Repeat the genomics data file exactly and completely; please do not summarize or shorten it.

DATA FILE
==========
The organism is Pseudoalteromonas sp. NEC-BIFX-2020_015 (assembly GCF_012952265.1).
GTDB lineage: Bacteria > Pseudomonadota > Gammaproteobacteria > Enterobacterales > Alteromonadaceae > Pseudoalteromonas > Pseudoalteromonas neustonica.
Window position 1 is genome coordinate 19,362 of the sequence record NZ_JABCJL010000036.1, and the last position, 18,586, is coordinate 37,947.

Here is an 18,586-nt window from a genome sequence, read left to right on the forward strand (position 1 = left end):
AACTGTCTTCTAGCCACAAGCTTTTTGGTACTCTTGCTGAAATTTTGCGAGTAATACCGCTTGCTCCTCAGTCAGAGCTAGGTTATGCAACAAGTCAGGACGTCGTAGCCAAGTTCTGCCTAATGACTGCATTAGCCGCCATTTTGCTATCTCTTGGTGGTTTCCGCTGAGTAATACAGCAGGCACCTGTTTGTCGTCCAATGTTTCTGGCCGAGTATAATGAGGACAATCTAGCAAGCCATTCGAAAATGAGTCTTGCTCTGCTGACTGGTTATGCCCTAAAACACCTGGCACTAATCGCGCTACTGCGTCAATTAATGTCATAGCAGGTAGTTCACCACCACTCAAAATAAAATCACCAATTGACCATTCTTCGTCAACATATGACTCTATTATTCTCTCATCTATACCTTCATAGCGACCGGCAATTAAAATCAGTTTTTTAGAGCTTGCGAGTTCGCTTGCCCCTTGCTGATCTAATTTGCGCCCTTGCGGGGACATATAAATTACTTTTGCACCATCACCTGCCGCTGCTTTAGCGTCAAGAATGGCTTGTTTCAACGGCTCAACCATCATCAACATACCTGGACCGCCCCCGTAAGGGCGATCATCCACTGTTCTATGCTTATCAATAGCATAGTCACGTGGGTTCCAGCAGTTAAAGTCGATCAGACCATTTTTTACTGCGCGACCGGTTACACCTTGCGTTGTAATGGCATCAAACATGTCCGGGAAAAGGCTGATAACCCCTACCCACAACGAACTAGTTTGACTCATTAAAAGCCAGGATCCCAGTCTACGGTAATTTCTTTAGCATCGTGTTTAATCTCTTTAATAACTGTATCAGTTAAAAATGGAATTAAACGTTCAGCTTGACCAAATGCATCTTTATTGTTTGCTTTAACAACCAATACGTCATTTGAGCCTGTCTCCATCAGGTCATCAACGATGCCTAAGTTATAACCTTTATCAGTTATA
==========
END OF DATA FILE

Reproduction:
The organism is Pseudoalteromonas sp. NEC-BIFX-2020_015 (assembly GCF_012952265.1).
GTDB lineage: Bacteria > Pseudomonadota > Gammaproteobacteria > Enterobacterales > Alteromonadaceae > Pseudoalteromonas > Pseudoalteromonas neustonica.
Window position 1 is genome coordinate 19,362 of the sequence record NZ_JABCJL010000036.1, and the last position, 18,586, is coordinate 37,947.

Here is an 18,586-nt window from a genome sequence, read left to right on the forward strand (position 1 = left end):
AACTGTCTTCTAGCCACAAGCTTTTTGGTACTCTTGCTGAAATTTTGCGAGTAATACCGCTTGCTCCTCAGTCAGAGCTAGGTTATGCAACAAGTCAGGACGTCGTAGCCAAGTTCTGCCTAATGACTGCATTAGCCGCCATTTTGCTATCTCTTGGTGGTTTCCGCTGAGTAATACAGCAGGCACCTGTTTGTCGTCCAATGTTTCTGGCCGAGTATAATGAGGACAATCTAGCAAGCCATTCGAAAATGAGTCTTGCTCTGCTGACTGGTTATGCCCTAAAACACCTGGCACTAATCGCGCTACTGCGTCAATTAATGTCATAGCAGGTAGTTCACCACCACTCAAAATAAAATCACCAATTGACCATTCTTCGTCAACATATGACTCTATTATTCTCTCATCTATACCTTCATAGCGACCGGCAATTAAAATCAGTTTTTTAGAGCTTGCGAGTTCGCTTGCCCCTTGCTGATCTAATTTGCGCCCTTGCGGGGACATATAAATTACTTTTGCACCATCACCTGCCGCTGCTTTAGCGTCAAGAATGGCTTGTTTCAACGGCTCAACCATCATCAACATACCTGGACCGCCCCCGTAAGGGCGATCATCCACTGTTCTATGCTTATCAATAGCATAGTCACGTGGGTTCCAGCAGTTAAAGTCGATCAGACCATTTTTTACTGCGCGACCGGTTACACCTTGCGTTGTAATGGCATCAAACATGTCCGGGAAAAGGCTGATAACCCCTACCCACAACGAACTAGTTTGACTCATTAAAAGCCAGGATCCCAGTCTACGGTAATTTCTTTAGCATCGTGTTTAATCTCTTTAATAACTGTATCAGTTAAAAATGGAATTAAACGTTCAGCTTGACCAAATGCATCTTTATTGTTTGCTTTAACAACCAATACGTCATTTGAGCCTGTCTCCATCAGGTCATCAACGATGCCTAAGTTATAACCTTTATCAGTTATA